None but the Pure Juice of the Grape
Women’s organizing is at the root of why United Methodists use grape juice for communion.
by Tara Barnes
Last spring I participated in a podcast for the United Methodist General Commission on Archives and History called Un-tied Methodism. The podcast is hosted by General Secretary Ashley Boggan Dreff and examines the roots of The United Methodist Church to understand why the church is the way it is. The episode topic was “Welch’s Grape Juice and Methodism.”
Why was the editor of the women’s magazine asked to be on a podcast about grape juice? It makes more sense than you might think.
Juice of the red grape
Growing up United Methodist, it never occurred to me to consider it odd that we used grape juice for the communion cup. I have fond childhood memories not only of receiving communion but of finishing the leftover juice with friends in the church kitchen after worship. I felt a little bad, even, for Christian friends whose churches used wine for communion. Communion, for me, was a treat.
The United Methodist Book of Worship explains, “Although the historic and ecumenical Christian practice has been to use wine, the use of unfermented grape juice by The United Methodist Church and its predecessors since the late nineteenth century expresses pastoral concern for recovering alcoholics, enables the participation of children and youth, and supports the church’s witness of abstinence.”
As I grew in curiosity and commitment in my United Methodist faith and asked about our use of grape juice, trusted sources offered explanations similar to that described in the Book of Worship, but with one consistent extra bit of information: The Welches were Methodist.
I spent a good part of my life amused by the idea that my church’s use of grape juice may be a holy kickback for the Welch family, but I had my timeline wrong. Thomas Welch, a dentist in New Jersey, created grape juice because he was a communion steward at a Methodist church at a time before home refrigeration was available. (Grapes quickly ferment when left unrefrigerated.) Welch’s grape juice exists today because Welch wanted to provide a non-alcoholic alternative to wine, which he called Dr. Welch’s Unfermented Wine. This Holy Mystery, the official interpretive statement of theology and practice of communion for The United Methodist Church, today names the element to be shared as “the juice of the red grape.”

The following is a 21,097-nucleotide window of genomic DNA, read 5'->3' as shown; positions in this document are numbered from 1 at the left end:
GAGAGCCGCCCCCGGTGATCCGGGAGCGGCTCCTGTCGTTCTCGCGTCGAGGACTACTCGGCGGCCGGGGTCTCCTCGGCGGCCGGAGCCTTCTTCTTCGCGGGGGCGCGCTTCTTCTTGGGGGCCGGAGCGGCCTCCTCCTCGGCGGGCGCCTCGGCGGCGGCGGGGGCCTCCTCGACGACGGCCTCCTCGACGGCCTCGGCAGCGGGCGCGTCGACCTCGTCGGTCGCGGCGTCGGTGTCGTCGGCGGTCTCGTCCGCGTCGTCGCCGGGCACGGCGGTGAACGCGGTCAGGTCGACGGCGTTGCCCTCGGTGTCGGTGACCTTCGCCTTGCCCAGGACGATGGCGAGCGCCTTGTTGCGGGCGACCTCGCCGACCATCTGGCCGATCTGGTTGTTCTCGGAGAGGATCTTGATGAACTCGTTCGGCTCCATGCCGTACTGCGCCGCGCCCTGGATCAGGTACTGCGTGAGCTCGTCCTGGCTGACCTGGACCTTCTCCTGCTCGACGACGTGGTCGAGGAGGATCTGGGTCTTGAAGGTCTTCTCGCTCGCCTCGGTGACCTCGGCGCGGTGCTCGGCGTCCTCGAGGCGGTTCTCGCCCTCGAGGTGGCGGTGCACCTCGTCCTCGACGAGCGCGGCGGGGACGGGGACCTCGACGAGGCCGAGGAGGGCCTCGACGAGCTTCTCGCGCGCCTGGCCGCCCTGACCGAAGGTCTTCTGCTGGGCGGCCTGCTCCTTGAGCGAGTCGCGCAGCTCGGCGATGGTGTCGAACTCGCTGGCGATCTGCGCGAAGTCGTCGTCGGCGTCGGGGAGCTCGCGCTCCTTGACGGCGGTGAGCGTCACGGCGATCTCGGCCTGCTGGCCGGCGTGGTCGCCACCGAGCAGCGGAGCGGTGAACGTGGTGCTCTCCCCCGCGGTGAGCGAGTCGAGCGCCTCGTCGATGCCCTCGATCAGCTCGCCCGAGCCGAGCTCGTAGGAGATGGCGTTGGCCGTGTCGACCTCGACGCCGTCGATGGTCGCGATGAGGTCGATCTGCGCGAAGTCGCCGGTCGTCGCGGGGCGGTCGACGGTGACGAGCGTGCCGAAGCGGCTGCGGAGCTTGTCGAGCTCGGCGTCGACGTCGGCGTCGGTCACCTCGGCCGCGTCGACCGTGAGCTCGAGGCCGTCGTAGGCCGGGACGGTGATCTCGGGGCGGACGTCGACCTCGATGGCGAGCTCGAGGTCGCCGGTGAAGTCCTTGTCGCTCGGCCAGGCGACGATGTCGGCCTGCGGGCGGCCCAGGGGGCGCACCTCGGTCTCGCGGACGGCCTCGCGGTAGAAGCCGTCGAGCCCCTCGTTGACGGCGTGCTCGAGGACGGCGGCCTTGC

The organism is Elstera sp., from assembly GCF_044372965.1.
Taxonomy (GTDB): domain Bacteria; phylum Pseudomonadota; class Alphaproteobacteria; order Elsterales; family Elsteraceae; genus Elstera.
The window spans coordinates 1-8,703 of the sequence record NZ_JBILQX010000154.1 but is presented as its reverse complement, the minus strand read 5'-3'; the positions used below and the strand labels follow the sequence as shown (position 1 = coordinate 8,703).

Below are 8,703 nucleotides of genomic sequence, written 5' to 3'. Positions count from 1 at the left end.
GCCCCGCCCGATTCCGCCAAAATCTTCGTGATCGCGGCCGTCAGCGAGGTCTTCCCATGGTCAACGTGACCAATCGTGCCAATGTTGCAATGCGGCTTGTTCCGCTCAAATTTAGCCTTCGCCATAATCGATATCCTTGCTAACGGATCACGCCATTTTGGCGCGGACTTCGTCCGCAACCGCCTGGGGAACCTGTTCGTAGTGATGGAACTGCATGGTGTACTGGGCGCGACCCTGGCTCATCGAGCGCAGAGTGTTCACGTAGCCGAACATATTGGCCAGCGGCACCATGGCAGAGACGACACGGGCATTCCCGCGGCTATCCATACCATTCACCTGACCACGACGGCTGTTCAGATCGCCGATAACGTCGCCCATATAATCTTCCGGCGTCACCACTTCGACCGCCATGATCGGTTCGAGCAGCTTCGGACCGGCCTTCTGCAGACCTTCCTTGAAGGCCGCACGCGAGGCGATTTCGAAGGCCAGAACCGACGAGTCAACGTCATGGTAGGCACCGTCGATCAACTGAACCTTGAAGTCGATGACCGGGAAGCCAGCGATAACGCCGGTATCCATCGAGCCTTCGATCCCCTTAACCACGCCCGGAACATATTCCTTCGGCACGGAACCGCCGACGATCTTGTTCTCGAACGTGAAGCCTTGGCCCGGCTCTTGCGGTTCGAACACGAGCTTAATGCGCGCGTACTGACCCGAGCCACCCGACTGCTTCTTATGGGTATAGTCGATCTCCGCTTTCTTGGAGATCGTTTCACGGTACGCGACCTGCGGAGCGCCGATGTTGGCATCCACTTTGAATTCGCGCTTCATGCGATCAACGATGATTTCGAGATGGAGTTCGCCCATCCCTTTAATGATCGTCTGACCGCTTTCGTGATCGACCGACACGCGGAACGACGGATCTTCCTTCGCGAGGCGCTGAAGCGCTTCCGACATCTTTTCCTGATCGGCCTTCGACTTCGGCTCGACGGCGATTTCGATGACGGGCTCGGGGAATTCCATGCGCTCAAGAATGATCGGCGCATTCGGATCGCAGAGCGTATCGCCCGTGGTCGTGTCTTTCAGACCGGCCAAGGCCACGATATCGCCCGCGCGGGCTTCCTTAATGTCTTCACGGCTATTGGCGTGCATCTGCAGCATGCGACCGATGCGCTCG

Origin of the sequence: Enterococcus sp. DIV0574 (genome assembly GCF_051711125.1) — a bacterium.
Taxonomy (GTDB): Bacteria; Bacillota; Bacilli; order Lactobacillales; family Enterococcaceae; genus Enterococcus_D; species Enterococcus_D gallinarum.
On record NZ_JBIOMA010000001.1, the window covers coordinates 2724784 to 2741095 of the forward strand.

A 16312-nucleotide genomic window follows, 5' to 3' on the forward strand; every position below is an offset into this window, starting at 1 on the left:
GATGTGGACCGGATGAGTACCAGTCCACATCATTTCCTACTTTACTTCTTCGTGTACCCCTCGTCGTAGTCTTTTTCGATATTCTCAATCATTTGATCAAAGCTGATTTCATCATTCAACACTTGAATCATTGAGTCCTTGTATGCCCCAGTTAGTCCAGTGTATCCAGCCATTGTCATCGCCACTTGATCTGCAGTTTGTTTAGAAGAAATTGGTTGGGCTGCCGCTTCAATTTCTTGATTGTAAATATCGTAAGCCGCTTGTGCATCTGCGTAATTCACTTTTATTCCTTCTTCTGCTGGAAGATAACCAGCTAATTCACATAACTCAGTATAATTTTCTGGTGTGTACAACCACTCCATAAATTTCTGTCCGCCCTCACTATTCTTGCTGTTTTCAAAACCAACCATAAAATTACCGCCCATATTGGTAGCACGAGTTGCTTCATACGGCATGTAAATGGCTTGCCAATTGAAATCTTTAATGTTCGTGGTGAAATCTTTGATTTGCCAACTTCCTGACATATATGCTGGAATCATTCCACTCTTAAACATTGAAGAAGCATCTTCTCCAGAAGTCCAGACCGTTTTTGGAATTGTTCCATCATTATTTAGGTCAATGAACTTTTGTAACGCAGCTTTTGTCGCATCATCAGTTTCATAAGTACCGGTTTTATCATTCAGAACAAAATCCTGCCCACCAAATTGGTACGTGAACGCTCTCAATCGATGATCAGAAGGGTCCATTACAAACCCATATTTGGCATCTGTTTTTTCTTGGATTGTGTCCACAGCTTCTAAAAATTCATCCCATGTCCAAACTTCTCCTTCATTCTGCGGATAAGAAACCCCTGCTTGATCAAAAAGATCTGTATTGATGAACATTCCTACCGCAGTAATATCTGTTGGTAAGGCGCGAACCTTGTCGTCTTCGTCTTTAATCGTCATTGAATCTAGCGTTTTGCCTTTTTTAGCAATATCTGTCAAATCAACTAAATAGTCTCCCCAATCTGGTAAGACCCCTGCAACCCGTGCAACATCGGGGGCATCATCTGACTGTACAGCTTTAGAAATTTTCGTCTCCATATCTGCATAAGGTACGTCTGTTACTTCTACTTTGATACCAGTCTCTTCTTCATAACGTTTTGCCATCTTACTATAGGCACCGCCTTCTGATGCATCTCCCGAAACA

What’s wrong with wine?
Nothing is wrong with wine—it was Jesus’ first miracle, after all, and what he shared with his disciples at the very first communion. It’s what many Christians use today and what even Methodists used for communion in a time when preventing fermentation was nearly impossible and alcohol-free raisin concoctions nearly undrinkable. Founder of Methodism John Wesley called wine “one of the noblest cordials in nature” in his Sept. 9, 1771, journal entry. What John Wesley preached against was the dangers of drunkenness.
“You have forced the spirit of God to depart from you!” Wesley wrote in his 18th-century treatise “A Word to a Drunkard” about the dangers of imbibing too much spirituous liquor. “You have given yourself up to the hands of the devil.”
Drunkenness, Wesley said, led people to sin in ways they wouldn’t otherwise: “Will you run the hazard of committing all manner of villanies; and this only for the poor pleasure of a few moments, while the poison is running down your throats?”
A sip of wine at communion was not what worried Wesley. So what led United Brethren and Methodists to eventually adopt the mandatory rubrics “always securing unfermented wine” (United Brethren in Christ in 1889) and “let none but the pure juice of the grape be used in administering the Lord’s Supper” (Methodist Episcopal Church in 1916) in their books of discipline? If you’ve read the mission study Women United for Change celebrating United Methodist Women’s 150th anniversary, you know the answer.
Women organizing for change